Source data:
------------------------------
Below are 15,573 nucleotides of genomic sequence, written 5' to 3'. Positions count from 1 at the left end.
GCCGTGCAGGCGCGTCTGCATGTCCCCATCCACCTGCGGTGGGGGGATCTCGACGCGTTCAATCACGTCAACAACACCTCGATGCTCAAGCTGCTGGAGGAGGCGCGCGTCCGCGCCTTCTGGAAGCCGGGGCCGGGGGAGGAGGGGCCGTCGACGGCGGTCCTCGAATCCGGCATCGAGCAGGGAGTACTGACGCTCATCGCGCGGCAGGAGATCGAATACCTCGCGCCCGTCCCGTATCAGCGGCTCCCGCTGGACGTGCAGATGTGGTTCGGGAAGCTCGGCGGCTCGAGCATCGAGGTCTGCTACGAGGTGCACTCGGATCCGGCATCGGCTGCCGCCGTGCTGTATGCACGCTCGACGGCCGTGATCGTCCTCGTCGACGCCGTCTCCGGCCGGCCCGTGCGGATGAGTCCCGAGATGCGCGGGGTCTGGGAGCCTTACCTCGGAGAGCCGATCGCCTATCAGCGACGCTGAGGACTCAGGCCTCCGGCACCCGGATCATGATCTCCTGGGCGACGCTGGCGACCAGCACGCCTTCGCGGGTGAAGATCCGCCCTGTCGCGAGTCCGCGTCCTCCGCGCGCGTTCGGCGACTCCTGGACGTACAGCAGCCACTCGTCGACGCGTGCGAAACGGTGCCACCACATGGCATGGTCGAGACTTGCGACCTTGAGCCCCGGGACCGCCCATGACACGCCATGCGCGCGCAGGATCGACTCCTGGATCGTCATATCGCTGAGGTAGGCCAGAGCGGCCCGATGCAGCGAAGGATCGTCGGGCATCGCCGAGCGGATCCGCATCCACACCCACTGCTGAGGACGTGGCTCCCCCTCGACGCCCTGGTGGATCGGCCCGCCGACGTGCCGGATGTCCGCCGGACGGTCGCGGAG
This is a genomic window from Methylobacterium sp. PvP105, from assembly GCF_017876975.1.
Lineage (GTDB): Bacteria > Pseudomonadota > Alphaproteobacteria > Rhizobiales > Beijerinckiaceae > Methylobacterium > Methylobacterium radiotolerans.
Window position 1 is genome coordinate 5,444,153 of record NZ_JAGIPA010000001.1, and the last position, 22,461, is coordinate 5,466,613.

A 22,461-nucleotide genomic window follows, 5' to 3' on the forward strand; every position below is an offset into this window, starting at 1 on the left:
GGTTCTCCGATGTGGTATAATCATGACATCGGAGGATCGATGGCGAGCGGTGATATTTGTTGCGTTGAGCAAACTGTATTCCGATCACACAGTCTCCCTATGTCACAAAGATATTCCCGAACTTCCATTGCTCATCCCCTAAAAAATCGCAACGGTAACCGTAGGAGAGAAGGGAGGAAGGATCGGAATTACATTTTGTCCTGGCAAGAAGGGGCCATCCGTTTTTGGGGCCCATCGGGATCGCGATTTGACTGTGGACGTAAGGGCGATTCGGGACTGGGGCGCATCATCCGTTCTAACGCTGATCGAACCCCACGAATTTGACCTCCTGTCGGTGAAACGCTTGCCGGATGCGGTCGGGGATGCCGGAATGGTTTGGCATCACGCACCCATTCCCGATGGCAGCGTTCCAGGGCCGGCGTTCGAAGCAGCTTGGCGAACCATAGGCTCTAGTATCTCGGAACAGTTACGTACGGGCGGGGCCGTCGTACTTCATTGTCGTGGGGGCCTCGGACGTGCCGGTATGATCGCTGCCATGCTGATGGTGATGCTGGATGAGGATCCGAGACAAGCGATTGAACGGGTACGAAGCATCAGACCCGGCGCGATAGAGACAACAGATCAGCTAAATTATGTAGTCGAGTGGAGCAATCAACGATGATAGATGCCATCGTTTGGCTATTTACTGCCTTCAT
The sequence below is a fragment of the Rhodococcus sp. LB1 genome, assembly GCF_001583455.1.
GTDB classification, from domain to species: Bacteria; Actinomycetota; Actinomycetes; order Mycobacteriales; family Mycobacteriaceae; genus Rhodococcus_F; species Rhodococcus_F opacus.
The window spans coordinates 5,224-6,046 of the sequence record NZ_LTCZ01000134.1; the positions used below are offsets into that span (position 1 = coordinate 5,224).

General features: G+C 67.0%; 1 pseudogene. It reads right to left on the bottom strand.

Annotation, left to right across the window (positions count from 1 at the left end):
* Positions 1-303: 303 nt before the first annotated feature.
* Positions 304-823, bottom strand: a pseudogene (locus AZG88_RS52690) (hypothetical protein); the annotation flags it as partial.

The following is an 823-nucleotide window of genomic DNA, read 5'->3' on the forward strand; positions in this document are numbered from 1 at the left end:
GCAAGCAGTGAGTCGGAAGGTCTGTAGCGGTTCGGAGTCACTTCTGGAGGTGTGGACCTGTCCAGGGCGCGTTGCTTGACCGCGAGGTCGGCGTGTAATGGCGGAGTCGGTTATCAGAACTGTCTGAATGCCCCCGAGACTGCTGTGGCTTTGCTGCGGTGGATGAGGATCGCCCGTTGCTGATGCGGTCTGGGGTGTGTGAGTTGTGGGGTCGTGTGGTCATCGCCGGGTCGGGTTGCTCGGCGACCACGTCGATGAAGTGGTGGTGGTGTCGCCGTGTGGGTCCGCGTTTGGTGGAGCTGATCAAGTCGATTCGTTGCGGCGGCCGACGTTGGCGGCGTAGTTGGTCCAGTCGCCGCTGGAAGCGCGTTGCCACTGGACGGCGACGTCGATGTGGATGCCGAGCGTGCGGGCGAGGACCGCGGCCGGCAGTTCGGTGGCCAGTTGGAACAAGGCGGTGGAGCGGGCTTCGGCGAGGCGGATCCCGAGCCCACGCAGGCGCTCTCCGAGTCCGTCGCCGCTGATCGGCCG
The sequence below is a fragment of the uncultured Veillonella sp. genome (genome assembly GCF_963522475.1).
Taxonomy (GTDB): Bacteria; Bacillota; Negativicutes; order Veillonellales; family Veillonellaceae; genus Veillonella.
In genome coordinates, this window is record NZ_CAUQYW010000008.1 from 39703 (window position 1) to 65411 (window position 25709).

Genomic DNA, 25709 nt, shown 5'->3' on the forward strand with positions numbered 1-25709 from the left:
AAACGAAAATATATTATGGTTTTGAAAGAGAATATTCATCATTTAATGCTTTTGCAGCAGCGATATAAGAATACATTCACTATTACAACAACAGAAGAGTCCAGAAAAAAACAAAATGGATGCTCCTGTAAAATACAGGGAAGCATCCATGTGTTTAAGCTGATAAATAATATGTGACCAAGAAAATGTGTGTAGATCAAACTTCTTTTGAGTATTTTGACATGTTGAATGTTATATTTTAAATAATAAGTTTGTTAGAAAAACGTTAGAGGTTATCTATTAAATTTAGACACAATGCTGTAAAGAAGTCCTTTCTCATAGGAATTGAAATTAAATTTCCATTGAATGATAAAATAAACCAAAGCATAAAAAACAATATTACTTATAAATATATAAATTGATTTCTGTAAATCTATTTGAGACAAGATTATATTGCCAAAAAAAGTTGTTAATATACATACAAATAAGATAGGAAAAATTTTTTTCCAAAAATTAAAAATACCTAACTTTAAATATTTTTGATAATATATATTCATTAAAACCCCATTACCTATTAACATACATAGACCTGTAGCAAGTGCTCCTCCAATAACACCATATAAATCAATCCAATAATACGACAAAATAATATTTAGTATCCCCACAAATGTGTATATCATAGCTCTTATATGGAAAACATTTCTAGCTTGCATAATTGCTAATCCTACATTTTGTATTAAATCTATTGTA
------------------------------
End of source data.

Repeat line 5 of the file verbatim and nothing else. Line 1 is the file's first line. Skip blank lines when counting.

Window position 1 is genome coordinate 5,444,153 of record NZ_JAGIPA010000001.1, and the last position, 22,461, is coordinate 5,466,613.